- Mild swelling – Your feet, legs and ankles may begin to swell a bit more. This is a totally normal part of pregnancy – and just another reason for your partner to give you a foot massage! To alleviate swelling, elevate your feet several times a day and be sure to drink more fluids. However, if you experience sudden or severe swelling in your feet, ankles, hands or face, call your practitioner as this can be a sign of preeclampsia.
- Fatigue – Pregnancy puts a lot of demands on your body, especially when you’re this far along. If you’re feeling extra tired these days, listen to your body. Now is the time to get plenty of rest, eat well, stay hydrated and continue taking your prenatal vitamins.
- Heartburn or acid reflux– As baby’s plumping up and taking up more space in your belly, your growing uterus is putting added pressure on your stomach. This can cause the backup that creates heartburn or indigestion.
- Hemorrhoids – No one wants them. Unfortunately, many women experience them during pregnancy due to constipation and the added pressure baby puts on your pelvic area. You can do your best to avoid being constipated by adding more fiber into your diet by eating more fresh fruits, vegetables and whole grains, as well as doing Kegal exercises to increase circulation. Witch hazel remedies can help relieve the pain and itching.
- Lower back pain – As baby drops lower into your abdomen preparing for his or her grand entrance, you may feel your back and hips begin to ache more. It’s also common to feel a ‘heaviness’ in your lower body. Gentle stretching and mild exercise, like walking or swimming, can bring relief, as well as maintaining good posture and doing pelvic tilt exercises.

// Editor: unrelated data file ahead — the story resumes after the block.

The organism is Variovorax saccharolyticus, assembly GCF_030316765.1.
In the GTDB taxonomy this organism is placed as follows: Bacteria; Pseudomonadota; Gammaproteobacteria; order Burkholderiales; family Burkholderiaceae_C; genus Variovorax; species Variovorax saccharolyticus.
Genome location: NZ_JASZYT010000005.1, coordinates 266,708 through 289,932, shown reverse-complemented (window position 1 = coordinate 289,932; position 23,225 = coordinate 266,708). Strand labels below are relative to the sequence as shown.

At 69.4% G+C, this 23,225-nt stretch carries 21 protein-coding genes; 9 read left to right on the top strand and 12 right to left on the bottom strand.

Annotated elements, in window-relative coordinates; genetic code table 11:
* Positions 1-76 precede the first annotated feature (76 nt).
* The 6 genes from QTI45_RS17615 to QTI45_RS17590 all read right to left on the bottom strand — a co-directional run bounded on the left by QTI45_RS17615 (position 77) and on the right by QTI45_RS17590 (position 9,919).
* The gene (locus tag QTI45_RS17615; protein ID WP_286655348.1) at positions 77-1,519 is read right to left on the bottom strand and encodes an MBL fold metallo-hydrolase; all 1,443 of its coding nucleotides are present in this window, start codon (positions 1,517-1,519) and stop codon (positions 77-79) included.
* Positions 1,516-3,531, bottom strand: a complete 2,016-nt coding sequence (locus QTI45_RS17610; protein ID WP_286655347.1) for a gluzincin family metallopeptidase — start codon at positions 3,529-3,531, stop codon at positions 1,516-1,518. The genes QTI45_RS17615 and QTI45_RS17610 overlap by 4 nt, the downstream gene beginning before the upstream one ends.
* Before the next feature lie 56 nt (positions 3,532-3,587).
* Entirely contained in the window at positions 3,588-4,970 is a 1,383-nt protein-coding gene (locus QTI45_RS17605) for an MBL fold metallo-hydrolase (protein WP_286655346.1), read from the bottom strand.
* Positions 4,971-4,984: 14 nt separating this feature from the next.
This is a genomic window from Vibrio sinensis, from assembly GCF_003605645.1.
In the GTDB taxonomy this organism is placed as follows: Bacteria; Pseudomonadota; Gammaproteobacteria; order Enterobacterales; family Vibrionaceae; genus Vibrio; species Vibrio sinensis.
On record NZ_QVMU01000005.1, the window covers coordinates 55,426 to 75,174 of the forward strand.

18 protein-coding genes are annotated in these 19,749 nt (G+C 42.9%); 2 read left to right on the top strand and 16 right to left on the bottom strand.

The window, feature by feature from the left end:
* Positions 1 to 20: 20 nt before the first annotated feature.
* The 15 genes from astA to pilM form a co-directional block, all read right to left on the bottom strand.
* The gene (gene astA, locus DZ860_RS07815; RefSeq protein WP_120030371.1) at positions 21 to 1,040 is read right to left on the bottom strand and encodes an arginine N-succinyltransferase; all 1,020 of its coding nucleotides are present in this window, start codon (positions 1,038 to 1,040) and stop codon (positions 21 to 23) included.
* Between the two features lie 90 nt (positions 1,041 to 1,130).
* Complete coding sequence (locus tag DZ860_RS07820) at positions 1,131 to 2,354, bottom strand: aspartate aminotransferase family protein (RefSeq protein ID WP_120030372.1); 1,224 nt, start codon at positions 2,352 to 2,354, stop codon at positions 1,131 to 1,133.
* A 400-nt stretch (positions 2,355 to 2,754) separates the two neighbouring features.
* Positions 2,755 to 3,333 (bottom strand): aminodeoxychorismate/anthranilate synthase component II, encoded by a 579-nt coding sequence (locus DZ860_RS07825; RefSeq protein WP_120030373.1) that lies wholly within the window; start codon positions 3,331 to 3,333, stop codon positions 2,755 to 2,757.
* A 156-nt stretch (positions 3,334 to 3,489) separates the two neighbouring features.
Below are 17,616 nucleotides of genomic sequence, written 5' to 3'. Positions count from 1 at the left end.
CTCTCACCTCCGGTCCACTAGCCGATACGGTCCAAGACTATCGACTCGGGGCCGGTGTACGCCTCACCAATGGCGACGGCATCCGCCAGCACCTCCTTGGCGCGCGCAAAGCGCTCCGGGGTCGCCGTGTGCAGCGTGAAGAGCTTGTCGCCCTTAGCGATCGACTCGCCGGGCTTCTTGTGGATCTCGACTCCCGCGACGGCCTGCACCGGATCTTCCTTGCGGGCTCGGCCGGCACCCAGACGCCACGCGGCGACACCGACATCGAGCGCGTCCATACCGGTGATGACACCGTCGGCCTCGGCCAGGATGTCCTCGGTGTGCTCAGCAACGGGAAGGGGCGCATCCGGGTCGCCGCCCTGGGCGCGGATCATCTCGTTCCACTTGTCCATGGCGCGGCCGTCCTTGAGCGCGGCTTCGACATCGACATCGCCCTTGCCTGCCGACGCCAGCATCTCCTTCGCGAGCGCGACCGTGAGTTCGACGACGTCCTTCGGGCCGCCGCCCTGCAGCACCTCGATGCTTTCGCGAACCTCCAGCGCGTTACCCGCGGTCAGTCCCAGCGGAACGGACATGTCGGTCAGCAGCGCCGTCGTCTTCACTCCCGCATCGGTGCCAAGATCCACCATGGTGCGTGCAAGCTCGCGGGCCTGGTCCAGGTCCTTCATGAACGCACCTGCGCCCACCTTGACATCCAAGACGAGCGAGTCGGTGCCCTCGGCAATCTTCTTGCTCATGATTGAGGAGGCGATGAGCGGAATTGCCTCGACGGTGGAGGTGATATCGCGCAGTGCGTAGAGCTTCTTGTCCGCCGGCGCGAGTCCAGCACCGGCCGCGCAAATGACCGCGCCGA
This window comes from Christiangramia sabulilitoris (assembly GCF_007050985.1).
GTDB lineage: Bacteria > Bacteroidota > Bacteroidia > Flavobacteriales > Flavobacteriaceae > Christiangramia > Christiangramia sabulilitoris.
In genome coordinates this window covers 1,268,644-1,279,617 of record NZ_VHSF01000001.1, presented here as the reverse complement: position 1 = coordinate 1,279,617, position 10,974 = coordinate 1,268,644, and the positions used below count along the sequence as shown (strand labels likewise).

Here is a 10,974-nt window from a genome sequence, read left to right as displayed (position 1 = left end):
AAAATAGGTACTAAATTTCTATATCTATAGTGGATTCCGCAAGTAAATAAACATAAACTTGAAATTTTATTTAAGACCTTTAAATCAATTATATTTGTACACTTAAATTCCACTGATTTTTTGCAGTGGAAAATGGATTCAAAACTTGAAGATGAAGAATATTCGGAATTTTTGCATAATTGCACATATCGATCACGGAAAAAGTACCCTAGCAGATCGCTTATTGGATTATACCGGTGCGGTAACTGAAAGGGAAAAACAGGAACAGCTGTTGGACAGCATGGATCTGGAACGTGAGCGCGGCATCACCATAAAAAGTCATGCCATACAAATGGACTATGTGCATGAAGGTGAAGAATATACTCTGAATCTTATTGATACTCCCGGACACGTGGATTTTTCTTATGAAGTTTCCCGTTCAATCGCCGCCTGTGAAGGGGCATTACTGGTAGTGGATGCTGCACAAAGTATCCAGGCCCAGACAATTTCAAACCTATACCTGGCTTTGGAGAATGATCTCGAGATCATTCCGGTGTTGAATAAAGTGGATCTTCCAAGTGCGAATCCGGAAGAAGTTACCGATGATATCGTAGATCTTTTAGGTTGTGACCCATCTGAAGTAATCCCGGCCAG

- Trouble sleeping – As space in your belly gets tighter for baby during the last four to six weeks, it can get more uncomfortable for mama too – which can mean difficulties sleeping. You may need to try several different positions to find what’s most comfortable. To get your body ready for sleep, try light exercise at least three hours before bedtime, along with a warm shower. Sleeping with support between your knees and ankles may also help.
- Shortness of breath – As baby continues to grow, your uterus may begin to press against your diaphragm. Sleep propped up on pillows and slow your pace when needed.
- Varicose veins – Although they can be unsightly, varicose veins are a completely normal part of pregnancy. The good news is, if you didn’t have them before, that they’ll likely disappear after you deliver.
- Braxton Hicks contractions - Braxton Hicks contractions – commonly called practice contractions – are your body’s way of getting you ready for labor. Braxton Hicks contractions can last between 30 seconds and two minutes. If your contractions become closer together or more painful, or if you being to leak fluid, call your practitioner or head to the nearest hospital to make sure you’re not going into labor early.
- Leaky breasts – If you begin to notice mysterious stains on your shirt or that your breasts are leaking a creamy, yellowish substance, relax, mama. This is colostrum and is the first stage of your breast milk developing!